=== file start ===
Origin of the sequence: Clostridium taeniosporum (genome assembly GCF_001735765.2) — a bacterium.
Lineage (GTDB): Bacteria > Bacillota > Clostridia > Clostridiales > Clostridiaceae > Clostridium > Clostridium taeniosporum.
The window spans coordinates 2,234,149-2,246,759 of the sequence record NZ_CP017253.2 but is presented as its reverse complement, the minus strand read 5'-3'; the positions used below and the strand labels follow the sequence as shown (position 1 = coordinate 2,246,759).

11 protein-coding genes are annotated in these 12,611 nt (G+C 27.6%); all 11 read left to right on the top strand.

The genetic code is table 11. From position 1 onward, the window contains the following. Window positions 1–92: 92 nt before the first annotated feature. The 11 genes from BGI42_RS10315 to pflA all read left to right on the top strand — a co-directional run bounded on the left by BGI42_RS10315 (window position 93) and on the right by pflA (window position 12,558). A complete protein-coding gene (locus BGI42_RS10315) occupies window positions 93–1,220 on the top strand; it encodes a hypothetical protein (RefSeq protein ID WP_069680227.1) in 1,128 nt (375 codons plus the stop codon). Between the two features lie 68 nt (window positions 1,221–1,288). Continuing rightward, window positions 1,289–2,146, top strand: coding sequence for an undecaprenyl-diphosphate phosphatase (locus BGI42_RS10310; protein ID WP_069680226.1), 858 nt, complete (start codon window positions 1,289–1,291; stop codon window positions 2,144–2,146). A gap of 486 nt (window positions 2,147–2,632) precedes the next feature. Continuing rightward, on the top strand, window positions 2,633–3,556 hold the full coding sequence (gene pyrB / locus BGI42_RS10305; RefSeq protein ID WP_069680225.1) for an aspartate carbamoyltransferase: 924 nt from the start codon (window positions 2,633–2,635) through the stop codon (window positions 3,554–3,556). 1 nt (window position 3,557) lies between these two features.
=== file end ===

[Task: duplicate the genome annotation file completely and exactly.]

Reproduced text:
Origin of the sequence: Clostridium taeniosporum (genome assembly GCF_001735765.2) — a bacterium.
Lineage (GTDB): Bacteria > Bacillota > Clostridia > Clostridiales > Clostridiaceae > Clostridium > Clostridium taeniosporum.
The window spans coordinates 2,234,149-2,246,759 of the sequence record NZ_CP017253.2 but is presented as its reverse complement, the minus strand read 5'-3'; the positions used below and the strand labels follow the sequence as shown (position 1 = coordinate 2,246,759).

11 protein-coding genes are annotated in these 12,611 nt (G+C 27.6%); all 11 read left to right on the top strand.

The genetic code is table 11. From position 1 onward, the window contains the following. Window positions 1–92: 92 nt before the first annotated feature. The 11 genes from BGI42_RS10315 to pflA all read left to right on the top strand — a co-directional run bounded on the left by BGI42_RS10315 (window position 93) and on the right by pflA (window position 12,558). A complete protein-coding gene (locus BGI42_RS10315) occupies window positions 93–1,220 on the top strand; it encodes a hypothetical protein (RefSeq protein ID WP_069680227.1) in 1,128 nt (375 codons plus the stop codon). Between the two features lie 68 nt (window positions 1,221–1,288). Continuing rightward, window positions 1,289–2,146, top strand: coding sequence for an undecaprenyl-diphosphate phosphatase (locus BGI42_RS10310; protein ID WP_069680226.1), 858 nt, complete (start codon window positions 1,289–1,291; stop codon window positions 2,144–2,146). A gap of 486 nt (window positions 2,147–2,632) precedes the next feature. Continuing rightward, on the top strand, window positions 2,633–3,556 hold the full coding sequence (gene pyrB / locus BGI42_RS10305; RefSeq protein ID WP_069680225.1) for an aspartate carbamoyltransferase: 924 nt from the start codon (window positions 2,633–2,635) through the stop codon (window positions 3,554–3,556). 1 nt (window position 3,557) lies between these two features.